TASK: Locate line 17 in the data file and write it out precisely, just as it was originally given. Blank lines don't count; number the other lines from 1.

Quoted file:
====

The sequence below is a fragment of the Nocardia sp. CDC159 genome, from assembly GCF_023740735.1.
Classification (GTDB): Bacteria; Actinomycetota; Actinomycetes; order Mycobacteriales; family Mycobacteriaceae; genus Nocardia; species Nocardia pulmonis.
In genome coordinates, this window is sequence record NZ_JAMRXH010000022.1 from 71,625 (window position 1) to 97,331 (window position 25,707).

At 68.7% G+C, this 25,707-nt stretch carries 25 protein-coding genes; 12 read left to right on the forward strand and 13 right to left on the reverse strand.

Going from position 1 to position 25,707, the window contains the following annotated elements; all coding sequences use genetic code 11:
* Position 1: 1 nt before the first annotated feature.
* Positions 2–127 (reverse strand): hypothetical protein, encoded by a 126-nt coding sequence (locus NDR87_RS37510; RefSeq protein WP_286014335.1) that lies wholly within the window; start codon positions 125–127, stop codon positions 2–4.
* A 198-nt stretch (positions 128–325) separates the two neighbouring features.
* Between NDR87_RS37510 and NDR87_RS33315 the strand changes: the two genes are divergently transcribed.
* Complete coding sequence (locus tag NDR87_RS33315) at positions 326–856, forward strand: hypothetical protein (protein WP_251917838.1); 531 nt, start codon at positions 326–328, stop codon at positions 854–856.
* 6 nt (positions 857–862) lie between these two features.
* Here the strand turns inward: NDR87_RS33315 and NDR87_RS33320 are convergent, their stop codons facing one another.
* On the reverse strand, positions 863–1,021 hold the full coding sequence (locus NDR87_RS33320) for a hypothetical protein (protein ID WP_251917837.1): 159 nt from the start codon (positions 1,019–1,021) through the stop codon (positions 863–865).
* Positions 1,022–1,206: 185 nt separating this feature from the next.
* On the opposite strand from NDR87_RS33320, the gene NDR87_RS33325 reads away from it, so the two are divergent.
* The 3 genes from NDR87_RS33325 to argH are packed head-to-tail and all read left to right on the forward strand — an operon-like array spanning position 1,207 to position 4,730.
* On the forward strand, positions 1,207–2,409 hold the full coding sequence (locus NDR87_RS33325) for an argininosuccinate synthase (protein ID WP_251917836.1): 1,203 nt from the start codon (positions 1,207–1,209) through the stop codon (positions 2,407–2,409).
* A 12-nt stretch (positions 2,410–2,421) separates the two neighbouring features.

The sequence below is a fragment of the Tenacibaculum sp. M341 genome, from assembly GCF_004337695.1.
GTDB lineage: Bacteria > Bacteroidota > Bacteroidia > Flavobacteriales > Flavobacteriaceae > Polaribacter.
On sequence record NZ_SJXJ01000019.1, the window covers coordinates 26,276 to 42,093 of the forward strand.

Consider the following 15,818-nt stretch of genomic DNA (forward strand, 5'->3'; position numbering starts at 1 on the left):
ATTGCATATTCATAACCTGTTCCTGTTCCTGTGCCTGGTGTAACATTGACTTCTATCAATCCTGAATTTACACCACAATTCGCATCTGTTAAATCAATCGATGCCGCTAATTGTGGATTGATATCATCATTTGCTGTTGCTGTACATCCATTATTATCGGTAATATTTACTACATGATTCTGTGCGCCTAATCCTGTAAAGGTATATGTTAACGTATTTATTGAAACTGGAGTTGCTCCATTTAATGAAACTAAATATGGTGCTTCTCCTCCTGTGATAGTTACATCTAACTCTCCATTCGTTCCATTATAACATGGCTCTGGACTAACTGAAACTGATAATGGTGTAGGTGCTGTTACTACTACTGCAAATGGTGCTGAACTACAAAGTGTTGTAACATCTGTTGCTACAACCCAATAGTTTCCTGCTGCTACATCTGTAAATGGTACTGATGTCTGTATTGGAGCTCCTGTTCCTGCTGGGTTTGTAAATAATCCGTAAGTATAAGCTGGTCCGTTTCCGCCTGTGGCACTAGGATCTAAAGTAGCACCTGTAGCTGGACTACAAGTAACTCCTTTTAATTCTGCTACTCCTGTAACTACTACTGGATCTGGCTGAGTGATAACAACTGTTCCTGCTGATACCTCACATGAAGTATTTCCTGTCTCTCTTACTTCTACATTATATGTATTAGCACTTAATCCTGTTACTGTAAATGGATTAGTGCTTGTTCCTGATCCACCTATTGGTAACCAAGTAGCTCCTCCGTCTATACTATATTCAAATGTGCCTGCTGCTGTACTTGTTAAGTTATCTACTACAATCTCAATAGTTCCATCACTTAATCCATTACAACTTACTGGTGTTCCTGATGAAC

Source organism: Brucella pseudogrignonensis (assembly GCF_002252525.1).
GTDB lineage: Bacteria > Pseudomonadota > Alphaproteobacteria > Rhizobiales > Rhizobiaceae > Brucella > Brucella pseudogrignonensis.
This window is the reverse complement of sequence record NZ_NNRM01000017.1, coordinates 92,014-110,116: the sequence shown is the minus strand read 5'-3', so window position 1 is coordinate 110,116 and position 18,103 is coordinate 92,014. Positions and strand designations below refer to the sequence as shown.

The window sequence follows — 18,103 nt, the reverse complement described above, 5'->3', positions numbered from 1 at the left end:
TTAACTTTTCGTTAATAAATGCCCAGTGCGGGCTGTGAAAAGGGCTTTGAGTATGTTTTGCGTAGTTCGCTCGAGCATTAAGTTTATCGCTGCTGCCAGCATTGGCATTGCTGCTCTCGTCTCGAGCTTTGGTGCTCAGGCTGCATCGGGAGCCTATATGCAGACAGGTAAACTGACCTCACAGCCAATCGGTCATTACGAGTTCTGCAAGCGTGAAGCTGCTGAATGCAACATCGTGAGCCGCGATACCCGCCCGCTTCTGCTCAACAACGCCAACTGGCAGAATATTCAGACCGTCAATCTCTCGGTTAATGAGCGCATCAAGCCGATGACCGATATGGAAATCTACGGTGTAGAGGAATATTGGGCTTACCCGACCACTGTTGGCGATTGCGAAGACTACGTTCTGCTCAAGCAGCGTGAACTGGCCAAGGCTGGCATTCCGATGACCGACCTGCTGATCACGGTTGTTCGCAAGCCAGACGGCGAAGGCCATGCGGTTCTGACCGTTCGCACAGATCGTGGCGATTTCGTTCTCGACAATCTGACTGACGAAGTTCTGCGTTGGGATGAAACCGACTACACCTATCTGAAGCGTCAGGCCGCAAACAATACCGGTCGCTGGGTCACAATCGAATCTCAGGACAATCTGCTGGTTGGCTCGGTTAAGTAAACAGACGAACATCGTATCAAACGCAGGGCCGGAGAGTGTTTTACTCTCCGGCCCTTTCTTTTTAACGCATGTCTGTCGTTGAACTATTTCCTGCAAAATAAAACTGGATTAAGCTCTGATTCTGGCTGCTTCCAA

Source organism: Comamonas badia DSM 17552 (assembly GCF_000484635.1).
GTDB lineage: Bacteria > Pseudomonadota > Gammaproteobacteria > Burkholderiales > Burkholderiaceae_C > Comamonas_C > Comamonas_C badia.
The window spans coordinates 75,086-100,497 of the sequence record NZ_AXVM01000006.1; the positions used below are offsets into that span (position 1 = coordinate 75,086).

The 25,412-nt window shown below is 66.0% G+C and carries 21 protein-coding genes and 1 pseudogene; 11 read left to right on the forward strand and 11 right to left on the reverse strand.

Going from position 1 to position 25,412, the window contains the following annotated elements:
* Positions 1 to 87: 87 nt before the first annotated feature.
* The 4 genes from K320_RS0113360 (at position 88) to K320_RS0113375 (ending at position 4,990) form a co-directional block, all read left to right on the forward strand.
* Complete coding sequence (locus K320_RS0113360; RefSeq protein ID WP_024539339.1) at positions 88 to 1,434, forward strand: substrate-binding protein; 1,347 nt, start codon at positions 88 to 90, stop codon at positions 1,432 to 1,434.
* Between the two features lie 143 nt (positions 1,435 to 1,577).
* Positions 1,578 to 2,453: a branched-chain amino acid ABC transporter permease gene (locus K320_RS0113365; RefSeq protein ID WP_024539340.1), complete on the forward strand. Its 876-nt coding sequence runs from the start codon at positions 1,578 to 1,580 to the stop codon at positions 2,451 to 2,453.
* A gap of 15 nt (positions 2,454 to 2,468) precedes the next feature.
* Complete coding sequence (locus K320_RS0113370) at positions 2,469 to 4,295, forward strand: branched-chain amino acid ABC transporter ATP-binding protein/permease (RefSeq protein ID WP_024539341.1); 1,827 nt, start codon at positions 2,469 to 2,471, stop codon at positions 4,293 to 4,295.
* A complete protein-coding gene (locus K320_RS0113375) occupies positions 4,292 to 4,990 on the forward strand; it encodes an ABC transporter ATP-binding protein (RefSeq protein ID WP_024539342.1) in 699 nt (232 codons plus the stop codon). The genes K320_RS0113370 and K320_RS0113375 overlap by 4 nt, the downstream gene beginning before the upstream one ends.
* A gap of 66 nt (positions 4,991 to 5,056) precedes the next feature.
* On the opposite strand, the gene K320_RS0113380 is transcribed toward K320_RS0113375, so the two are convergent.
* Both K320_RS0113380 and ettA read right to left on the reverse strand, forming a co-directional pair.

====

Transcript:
* On the forward strand, positions 1,207–2,409 hold the full coding sequence (locus NDR87_RS33325) for an argininosuccinate synthase (protein ID WP_251917836.1): 1,203 nt from the start codon (positions 1,207–1,209) through the stop codon (positions 2,407–2,409).